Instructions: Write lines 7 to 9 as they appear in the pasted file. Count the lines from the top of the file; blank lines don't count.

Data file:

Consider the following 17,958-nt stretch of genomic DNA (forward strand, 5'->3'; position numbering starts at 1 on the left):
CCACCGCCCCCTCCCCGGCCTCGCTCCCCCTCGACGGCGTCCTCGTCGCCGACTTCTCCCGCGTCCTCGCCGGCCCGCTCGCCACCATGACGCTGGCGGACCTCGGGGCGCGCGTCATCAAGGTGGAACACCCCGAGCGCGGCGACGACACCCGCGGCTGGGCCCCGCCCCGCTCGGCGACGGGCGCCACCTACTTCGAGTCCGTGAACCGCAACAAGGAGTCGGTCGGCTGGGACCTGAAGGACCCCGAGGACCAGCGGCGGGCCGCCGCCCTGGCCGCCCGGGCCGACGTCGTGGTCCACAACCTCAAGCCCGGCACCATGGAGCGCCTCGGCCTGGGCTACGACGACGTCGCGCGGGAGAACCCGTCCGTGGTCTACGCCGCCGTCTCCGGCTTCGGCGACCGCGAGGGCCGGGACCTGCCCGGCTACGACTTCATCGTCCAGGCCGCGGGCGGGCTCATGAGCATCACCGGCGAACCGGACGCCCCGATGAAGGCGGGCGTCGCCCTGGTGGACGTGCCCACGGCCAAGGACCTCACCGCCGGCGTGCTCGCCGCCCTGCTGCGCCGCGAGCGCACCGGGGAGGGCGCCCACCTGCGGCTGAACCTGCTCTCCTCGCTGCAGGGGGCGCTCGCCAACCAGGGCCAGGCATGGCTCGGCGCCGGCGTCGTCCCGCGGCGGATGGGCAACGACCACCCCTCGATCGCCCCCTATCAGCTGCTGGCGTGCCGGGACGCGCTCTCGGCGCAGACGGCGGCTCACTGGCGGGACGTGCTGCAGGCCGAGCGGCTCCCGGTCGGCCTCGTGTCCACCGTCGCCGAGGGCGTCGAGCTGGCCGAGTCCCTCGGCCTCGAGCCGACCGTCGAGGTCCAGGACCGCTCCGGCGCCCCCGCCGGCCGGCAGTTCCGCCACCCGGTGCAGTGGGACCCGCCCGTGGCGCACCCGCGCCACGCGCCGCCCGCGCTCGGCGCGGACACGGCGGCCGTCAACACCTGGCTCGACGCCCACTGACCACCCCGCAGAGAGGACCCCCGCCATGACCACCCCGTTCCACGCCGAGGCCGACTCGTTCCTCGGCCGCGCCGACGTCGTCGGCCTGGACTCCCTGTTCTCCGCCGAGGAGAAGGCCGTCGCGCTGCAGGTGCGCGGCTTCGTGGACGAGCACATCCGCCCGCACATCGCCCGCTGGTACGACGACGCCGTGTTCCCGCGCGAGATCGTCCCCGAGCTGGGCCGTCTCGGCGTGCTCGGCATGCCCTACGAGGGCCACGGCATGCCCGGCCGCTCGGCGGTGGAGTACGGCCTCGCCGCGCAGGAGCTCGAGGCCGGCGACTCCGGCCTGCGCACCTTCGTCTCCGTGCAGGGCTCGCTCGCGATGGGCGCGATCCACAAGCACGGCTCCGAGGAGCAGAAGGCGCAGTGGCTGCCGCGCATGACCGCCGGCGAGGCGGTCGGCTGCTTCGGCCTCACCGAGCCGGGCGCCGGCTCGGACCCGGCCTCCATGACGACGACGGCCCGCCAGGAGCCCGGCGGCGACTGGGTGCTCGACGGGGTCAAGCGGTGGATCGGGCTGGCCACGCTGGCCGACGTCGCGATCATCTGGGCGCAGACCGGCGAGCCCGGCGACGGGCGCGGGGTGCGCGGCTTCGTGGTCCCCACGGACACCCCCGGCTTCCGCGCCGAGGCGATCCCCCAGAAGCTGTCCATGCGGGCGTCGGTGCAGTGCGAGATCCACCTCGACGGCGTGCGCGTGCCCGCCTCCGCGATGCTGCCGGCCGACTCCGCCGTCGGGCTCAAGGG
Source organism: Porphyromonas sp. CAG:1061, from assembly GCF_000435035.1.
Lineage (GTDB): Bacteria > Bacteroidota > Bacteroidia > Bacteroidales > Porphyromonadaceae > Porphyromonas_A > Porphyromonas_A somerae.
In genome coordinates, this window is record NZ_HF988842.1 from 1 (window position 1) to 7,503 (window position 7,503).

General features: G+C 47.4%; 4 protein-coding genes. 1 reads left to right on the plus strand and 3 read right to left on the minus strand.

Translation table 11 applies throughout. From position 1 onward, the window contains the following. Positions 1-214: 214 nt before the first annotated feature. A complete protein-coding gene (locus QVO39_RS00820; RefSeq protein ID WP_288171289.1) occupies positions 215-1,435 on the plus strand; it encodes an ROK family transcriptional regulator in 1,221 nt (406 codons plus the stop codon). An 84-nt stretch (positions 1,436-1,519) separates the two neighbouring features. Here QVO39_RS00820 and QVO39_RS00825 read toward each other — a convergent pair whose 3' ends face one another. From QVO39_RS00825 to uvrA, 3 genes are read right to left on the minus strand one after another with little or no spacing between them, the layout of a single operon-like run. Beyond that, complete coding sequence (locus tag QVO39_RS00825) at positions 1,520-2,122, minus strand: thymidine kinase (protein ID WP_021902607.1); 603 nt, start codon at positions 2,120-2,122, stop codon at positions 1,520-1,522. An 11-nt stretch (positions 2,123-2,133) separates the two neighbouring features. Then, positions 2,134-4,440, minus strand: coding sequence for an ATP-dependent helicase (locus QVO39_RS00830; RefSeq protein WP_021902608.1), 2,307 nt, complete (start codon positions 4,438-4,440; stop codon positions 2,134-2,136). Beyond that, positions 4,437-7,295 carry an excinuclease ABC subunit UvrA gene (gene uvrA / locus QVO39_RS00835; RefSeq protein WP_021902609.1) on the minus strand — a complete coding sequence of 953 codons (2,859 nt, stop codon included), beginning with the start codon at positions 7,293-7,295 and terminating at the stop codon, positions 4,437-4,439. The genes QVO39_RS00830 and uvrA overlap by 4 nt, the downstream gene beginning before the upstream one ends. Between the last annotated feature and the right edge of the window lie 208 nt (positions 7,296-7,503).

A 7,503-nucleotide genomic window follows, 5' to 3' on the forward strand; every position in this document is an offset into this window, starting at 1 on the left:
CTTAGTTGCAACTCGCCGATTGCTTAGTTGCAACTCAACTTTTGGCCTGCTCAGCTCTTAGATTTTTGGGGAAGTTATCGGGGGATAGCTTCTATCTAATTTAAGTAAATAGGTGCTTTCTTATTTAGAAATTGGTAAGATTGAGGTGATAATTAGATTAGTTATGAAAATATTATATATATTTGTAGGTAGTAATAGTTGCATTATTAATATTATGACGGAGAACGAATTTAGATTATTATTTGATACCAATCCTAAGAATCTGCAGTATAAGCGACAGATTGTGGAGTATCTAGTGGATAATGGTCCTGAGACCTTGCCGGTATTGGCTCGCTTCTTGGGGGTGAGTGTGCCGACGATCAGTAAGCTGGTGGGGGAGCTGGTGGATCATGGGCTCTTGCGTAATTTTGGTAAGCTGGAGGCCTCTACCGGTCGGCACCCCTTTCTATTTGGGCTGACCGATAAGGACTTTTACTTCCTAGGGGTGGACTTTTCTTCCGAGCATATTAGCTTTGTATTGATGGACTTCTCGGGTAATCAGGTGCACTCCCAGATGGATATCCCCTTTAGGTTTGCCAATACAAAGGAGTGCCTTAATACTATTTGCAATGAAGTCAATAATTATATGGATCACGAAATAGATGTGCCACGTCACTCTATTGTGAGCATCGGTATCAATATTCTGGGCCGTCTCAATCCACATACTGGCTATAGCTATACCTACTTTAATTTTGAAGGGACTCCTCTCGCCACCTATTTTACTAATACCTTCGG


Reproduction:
Translation table 11 applies throughout. From position 1 onward, the window contains the following. Positions 1-214: 214 nt before the first annotated feature. A complete protein-coding gene (locus QVO39_RS00820; RefSeq protein ID WP_288171289.1) occupies positions 215-1,435 on the plus strand; it encodes an ROK family transcriptional regulator in 1,221 nt (406 codons plus the stop codon). An 84-nt stretch (positions 1,436-1,519) separates the two neighbouring features. Here QVO39_RS00820 and QVO39_RS00825 read toward each other — a convergent pair whose 3' ends face one another. From QVO39_RS00825 to uvrA, 3 genes are read right to left on the minus strand one after another with little or no spacing between them, the layout of a single operon-like run. Beyond that, complete coding sequence (locus tag QVO39_RS00825) at positions 1,520-2,122, minus strand: thymidine kinase (protein ID WP_021902607.1); 603 nt, start codon at positions 2,120-2,122, stop codon at positions 1,520-1,522. An 11-nt stretch (positions 2,123-2,133) separates the two neighbouring features. Then, positions 2,134-4,440, minus strand: coding sequence for an ATP-dependent helicase (locus QVO39_RS00830; RefSeq protein WP_021902608.1), 2,307 nt, complete (start codon positions 4,438-4,440; stop codon positions 2,134-2,136). Beyond that, positions 4,437-7,295 carry an excinuclease ABC subunit UvrA gene (gene uvrA / locus QVO39_RS00835; RefSeq protein WP_021902609.1) on the minus strand — a complete coding sequence of 953 codons (2,859 nt, stop codon included), beginning with the start codon at positions 7,293-7,295 and terminating at the stop codon, positions 4,437-4,439. The genes QVO39_RS00830 and uvrA overlap by 4 nt, the downstream gene beginning before the upstream one ends. Between the last annotated feature and the right edge of the window lie 208 nt (positions 7,296-7,503).

A 7,503-nucleotide genomic window follows, 5' to 3' on the forward strand; every position in this document is an offset into this window, starting at 1 on the left:
CTTAGTTGCAACTCGCCGATTGCTTAGTTGCAACTCAACTTTTGGCCTGCTCAGCTCTTAGATTTTTGGGGAAGTTATCGGGGGATAGCTTCTATCTAATTTAAGTAAATAGGTGCTTTCTTATTTAGAAATTGGTAAGATTGAGGTGATAATTAGATTAGTTATGAAAATATTATATATATTTGTAGGTAGTAATAGTTGCATTATTAATATTATGACGGAGAACGAATTTAGATTATTATTTGATACCAATCCTAAGAATCTGCAGTATAAGCGACAGATTGTGGAGTATCTAGTGGATAATGGTCCTGAGACCTTGCCGGTATTGGCTCGCTTCTTGGGGGTGAGTGTGCCGACGATCAGTAAGCTGGTGGGGGAGCTGGTGGATCATGGGCTCTTGCGTAATTTTGGTAAGCTGGAGGCCTCTACCGGTCGGCACCCCTTTCTATTTGGGCTGACCGATAAGGACTTTTACTTCCTAGGGGTGGACTTTTCTTCCGAGCATATTAGCTTTGTATTGATGGACTTCTCGGGTAATCAGGTGCACTCCCAGATGGATATCCCCTTTAGGTTTGCCAATACAAAGGAGTGCCTTAATACTATTTGCAATGAAGTCAATAATTATATGGATCACGAAATAGATGTGCCACGTCACTCTATTGTGAGCATCGGTATCAATATTCTGGGCCGTCTCAATCCACATACTGGCTATAGCTATACCTACTTTAATTTTGAAGGGACTCCTCTCGCCACCTATTTTACTAATACCTTCGG